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Right Track - Financial Strategy Game




Project Experience: Aug. 2012 - Dec. 2012, New York City

My Role: Design Strategist, Game Designer

Contribution: Youth Education, Gamification, Financial Planning, Disaster Preparedness, Design Strategy

Collaboration: Occupy Student Debt Campaign, American Red Cross Youth

Team: Elizabeth Blasi ( Co-designer – MFA Transdisciplinary Design, Parsons The New School for Design)

Developing a roadmap towards ones dreams and aspirations


I co-designed Right Track, a board game that helps youth develop playful ‘future thinking’ strategies, building a roadmap towards their dreams and aspirations. 


Two-thirds of college graduates in 2011 had student debt, an average of $26,000 per borrower. In 2014 the average student debt rose to $33,000. This amount is nearly double what borrowers had to repay 20 years ago, even after adjusting for inflation. National student debt in the United States has surpassed credit card and auto loan debt at $1,000,000,000- http://projectonstudentdebt.org

When you were fourteen years old, what financial strategies did you consider to support your goals?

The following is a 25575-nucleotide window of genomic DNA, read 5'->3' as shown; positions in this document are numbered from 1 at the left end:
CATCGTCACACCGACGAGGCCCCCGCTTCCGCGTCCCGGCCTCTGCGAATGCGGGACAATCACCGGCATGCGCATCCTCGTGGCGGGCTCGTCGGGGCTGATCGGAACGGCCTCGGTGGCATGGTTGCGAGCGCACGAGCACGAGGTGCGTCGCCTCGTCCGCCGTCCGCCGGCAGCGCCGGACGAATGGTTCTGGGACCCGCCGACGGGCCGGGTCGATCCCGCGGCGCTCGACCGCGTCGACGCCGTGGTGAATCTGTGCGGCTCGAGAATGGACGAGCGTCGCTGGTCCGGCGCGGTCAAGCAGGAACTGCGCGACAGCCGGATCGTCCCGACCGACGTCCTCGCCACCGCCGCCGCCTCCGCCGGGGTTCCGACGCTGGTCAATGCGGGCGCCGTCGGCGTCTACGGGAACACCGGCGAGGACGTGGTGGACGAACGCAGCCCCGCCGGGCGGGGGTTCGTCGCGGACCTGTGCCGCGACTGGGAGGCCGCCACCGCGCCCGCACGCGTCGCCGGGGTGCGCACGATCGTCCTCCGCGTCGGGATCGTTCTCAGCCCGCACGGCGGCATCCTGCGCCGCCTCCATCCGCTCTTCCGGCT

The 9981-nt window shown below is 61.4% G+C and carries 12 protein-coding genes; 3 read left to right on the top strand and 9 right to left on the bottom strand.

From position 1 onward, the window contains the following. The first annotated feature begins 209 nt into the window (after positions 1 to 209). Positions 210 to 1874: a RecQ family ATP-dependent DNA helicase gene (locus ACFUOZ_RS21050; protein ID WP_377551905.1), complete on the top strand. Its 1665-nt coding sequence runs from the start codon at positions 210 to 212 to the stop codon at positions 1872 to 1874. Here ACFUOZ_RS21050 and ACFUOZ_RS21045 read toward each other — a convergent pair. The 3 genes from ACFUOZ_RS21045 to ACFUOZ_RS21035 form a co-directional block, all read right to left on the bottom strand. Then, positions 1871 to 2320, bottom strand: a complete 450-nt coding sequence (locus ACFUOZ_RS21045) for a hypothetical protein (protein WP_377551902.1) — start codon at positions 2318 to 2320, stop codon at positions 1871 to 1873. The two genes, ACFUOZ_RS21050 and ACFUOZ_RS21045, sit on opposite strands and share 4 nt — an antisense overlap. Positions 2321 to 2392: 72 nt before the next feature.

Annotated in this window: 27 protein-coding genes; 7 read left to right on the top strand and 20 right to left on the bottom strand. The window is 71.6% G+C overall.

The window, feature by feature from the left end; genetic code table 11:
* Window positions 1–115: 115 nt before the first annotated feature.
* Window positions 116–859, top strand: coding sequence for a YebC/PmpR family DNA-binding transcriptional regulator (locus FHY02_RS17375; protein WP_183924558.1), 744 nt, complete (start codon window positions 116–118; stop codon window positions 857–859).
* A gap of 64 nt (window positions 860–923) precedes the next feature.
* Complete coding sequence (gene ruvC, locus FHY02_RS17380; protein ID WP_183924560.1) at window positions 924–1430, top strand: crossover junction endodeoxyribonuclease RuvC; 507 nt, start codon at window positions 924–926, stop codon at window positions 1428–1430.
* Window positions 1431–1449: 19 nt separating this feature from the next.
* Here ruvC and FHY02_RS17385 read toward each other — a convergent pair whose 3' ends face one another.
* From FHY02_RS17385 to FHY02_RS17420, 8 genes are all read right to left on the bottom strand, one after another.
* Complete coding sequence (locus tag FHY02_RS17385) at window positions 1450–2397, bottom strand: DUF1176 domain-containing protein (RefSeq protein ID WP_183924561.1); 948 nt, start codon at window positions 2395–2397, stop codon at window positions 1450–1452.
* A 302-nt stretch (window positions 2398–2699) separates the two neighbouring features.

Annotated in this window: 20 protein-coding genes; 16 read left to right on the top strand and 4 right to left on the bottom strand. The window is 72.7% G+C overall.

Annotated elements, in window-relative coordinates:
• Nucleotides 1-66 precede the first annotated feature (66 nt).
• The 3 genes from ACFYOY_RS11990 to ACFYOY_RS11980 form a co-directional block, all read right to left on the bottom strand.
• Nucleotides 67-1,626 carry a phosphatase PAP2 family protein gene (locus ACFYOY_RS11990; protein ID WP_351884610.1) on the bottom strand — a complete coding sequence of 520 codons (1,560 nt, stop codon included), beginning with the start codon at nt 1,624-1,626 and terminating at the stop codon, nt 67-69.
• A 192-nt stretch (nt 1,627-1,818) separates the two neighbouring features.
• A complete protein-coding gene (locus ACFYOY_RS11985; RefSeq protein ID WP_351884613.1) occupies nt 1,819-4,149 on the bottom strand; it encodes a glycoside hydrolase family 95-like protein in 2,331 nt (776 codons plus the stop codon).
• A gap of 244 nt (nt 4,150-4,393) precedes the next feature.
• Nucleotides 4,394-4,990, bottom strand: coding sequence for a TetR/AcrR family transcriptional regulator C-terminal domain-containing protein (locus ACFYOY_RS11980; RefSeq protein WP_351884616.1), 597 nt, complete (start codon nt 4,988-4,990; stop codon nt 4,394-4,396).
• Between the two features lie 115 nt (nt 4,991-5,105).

We explored the issue of human-centered approach to financial disaster preparedness and resilience by focussing on youth aged 14 -18, who are taking on greater financial responsibility without proper knowledge or preparedness. Financial strategies aren’t just about money. They are often tied to perceived needs, obligations, desires, goals etc. 

Our framing question therefore - How might we empower the youth to use shared knowledge and experiences to help build a resilient financial strategy?

Existing financial planning games for the youth proved ineffective as the participants lacked a sense of agency in the game, because their roles and situations were ascribed to them. This condition not only affected their level of engagement, but also the level of strategy that was being employed. The challenge therefore lay in designing an activity that allowed the participant to play with self-ascribed values within real life scenarios, allowing them to be fully invested in their future.


I co-designed Right Track, a board game that helps youth develop playful ‘future thinking’ strategies. It utilizes their personal portfolio of skills and capacities; namely time, money and effort as ‘currency’ to develop roadmaps towards a preferable future. This makes the consequences of the participants actions evidential, observable, and obtainable.

We developed, tested, iterated, and refined the aspirational-strategy game based on feedback from organizations such as Occupy Student Debt Campaign, American Red Cross Youth and other experts.


Right Track was showcased at the ‘communities of _____’ exhibition at The New School, New York (2012)